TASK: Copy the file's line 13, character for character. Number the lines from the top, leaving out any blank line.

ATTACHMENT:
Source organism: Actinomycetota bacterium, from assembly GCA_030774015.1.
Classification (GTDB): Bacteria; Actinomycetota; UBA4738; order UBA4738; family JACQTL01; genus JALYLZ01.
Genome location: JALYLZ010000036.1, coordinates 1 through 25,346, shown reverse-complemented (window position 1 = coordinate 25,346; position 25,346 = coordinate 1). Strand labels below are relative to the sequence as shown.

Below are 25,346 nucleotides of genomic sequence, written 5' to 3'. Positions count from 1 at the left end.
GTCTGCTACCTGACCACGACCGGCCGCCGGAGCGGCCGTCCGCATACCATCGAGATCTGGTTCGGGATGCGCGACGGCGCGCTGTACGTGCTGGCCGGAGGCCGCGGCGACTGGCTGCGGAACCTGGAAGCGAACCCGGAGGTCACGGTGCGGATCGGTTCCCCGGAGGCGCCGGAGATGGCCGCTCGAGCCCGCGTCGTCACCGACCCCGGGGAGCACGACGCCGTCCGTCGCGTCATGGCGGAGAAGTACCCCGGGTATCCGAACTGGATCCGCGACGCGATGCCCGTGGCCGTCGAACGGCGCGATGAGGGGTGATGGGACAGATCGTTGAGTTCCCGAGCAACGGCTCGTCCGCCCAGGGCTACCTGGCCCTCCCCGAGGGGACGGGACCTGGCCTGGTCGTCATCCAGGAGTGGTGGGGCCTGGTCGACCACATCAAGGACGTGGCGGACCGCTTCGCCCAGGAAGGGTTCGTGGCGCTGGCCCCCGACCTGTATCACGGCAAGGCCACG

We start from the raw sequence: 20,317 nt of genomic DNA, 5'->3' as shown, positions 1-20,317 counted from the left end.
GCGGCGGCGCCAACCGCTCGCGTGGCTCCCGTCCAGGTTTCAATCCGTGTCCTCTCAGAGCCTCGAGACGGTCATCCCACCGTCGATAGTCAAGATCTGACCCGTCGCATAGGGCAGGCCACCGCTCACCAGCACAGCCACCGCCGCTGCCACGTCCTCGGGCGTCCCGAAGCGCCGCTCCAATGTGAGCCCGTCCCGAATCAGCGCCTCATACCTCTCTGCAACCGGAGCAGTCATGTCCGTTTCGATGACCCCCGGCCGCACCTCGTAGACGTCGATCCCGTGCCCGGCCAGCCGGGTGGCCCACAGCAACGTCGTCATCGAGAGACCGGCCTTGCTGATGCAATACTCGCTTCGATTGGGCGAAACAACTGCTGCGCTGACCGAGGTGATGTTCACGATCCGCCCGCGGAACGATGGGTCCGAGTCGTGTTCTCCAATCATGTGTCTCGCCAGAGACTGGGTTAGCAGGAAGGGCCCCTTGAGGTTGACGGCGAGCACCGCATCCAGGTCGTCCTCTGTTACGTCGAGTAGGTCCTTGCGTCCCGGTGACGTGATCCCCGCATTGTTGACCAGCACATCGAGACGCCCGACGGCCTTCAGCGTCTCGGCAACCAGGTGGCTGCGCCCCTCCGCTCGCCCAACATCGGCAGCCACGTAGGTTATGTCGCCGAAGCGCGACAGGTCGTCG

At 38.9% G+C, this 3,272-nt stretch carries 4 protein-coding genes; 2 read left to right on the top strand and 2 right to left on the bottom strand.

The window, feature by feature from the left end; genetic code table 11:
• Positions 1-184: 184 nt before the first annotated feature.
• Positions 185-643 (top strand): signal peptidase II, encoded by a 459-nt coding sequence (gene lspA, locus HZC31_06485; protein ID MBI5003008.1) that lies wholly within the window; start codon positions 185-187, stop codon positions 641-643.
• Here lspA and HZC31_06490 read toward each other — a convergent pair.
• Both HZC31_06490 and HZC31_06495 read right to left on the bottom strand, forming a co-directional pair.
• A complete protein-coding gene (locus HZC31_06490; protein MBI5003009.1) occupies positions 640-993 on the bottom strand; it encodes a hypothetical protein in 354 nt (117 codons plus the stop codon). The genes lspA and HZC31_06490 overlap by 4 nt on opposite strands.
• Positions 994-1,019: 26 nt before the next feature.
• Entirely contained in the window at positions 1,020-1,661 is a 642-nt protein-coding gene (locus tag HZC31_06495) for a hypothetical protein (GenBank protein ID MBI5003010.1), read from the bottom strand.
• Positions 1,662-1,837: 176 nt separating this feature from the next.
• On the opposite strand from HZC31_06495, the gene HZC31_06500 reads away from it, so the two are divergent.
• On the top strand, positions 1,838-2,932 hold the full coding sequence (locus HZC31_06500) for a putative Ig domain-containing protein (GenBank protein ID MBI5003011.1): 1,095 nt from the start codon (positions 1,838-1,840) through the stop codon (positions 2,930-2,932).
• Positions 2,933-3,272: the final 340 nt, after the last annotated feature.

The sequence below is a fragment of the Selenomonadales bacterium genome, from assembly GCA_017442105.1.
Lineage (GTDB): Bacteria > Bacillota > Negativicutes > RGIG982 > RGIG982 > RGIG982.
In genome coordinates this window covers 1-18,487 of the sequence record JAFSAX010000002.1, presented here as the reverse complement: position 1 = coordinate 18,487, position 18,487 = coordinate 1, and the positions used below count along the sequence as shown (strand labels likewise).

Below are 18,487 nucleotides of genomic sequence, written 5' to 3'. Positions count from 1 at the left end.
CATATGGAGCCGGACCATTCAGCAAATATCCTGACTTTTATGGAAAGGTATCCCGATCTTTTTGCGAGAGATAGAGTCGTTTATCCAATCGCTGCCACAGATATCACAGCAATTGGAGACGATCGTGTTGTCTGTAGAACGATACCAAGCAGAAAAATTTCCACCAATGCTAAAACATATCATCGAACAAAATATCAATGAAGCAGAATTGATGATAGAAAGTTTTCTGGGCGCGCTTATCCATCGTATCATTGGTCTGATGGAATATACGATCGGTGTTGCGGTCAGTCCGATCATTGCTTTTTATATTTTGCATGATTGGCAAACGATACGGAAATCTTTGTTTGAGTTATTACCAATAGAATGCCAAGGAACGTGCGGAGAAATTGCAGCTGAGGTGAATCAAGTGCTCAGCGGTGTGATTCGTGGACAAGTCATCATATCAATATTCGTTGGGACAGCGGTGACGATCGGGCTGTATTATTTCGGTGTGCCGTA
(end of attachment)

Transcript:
• Both HZC31_06490 and HZC31_06495 read right to left on the bottom strand, forming a co-directional pair.